With groundbreaking transfers, above all a top-class center forward is urgently needed, a return of goalkeeper Manuel Neuer in earlier form and class and a proper summer preparation for his first real season, Tuchel can start almost from scratch after the summer vacation. And turn the team inside out. "Our game seems tense, not with trust and the very last implicitness," he analyzed, "the inconsistency is the issue this season - also in individual games like in Manchester. That can't be stopped in the short term, but we're working to it." Then more intense from July.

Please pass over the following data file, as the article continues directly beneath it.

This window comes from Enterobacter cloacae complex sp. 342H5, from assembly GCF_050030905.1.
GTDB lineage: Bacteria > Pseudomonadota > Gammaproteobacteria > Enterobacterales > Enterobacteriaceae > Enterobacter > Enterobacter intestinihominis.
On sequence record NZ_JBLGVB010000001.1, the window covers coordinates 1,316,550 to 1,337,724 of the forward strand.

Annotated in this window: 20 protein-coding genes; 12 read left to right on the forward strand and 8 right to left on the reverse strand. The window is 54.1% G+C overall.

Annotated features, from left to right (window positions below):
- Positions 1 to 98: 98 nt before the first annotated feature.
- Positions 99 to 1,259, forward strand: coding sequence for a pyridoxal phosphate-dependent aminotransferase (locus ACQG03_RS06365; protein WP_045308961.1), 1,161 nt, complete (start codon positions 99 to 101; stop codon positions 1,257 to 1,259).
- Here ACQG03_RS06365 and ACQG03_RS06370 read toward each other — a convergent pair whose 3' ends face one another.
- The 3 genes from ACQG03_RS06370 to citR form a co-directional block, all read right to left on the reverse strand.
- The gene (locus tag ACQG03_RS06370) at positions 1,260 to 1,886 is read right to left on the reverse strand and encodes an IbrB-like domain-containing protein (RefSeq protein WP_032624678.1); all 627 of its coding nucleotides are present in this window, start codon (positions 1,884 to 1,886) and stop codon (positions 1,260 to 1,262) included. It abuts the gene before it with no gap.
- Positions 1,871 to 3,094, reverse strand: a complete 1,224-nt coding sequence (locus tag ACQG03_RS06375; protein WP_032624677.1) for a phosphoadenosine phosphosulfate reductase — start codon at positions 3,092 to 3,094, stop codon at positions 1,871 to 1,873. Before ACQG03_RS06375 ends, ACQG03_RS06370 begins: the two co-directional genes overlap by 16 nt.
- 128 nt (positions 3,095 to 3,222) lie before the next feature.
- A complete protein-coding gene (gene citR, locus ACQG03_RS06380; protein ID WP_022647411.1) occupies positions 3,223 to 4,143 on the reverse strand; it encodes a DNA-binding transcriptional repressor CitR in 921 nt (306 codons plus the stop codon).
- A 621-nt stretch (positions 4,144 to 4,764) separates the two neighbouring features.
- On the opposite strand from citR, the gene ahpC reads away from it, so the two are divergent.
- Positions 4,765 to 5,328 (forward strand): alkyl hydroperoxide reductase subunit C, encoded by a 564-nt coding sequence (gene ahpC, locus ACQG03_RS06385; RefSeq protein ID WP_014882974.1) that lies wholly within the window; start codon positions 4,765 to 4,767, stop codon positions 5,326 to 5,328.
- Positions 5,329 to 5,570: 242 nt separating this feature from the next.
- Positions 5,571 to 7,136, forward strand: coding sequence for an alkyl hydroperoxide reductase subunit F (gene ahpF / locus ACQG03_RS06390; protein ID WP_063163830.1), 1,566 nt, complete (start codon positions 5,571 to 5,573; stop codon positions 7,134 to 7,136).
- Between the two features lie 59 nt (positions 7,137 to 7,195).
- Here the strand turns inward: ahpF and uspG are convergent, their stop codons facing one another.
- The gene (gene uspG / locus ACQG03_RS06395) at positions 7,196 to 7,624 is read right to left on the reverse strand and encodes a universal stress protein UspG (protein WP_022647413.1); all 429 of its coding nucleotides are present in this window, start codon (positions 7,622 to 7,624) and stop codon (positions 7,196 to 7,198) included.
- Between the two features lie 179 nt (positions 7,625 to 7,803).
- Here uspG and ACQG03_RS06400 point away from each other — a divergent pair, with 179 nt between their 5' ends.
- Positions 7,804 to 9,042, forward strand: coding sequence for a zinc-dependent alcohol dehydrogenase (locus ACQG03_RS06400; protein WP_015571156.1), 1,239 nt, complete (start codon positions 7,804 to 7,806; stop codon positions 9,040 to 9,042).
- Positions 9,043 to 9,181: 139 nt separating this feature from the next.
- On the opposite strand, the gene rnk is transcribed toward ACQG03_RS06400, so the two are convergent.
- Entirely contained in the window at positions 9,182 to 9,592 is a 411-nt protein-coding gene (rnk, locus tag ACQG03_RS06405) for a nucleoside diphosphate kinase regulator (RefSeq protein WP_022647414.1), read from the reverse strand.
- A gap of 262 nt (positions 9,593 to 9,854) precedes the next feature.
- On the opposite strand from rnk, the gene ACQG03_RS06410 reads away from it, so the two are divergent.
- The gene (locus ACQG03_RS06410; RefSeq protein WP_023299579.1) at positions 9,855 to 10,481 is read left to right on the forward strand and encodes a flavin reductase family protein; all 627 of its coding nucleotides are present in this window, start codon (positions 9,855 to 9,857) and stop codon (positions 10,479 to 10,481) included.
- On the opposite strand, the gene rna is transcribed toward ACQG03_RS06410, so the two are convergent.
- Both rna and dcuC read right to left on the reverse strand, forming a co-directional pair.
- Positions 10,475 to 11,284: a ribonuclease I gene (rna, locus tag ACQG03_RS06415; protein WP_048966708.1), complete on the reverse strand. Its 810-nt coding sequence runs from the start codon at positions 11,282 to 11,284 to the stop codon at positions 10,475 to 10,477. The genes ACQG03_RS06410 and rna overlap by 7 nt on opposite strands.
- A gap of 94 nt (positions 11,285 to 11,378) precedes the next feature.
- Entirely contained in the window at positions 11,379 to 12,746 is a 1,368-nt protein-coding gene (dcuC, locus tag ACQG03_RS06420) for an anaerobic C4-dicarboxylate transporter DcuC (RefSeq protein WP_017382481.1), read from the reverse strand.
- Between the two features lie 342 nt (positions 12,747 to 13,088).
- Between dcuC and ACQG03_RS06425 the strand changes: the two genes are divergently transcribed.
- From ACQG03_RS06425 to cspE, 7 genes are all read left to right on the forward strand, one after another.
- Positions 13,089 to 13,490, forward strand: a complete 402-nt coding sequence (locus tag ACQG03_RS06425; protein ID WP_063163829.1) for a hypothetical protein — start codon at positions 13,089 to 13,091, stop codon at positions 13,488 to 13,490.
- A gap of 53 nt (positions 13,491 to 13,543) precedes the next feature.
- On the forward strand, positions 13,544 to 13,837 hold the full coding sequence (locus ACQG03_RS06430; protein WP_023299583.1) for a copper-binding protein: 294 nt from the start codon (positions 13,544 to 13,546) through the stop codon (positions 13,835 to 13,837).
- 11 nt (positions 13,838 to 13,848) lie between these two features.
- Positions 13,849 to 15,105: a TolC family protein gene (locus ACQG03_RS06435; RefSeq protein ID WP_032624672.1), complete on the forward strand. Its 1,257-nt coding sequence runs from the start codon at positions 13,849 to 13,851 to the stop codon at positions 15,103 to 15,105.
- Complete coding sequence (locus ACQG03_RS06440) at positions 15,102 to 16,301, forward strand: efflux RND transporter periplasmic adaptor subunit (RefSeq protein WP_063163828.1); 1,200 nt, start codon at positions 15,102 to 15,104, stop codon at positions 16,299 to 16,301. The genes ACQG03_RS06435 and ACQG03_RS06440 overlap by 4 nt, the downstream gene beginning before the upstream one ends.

Because: The self-image in the Bayern game is gone, the accumulation of errors is blatant. The team misses the togetherness. Everyone plays for themselves - and is closest to themselves. The simmering dissatisfaction of some stars with their role culminated in the altercation between Sadio Mané and Leroy Sané in the dressing room after the Manchester first leg. After a verbal dispute, Mané gave his teammate a big lip. The frustrated superstar and mega-buyer of last summer, meanwhile a "show transfer" for the trade journal "kicker", was severely sanctioned. One game suspension and the highest fine in the club's history. FC Hollywood is experiencing a revival of dazzling proportions. It's about titles, rubble, temperaments.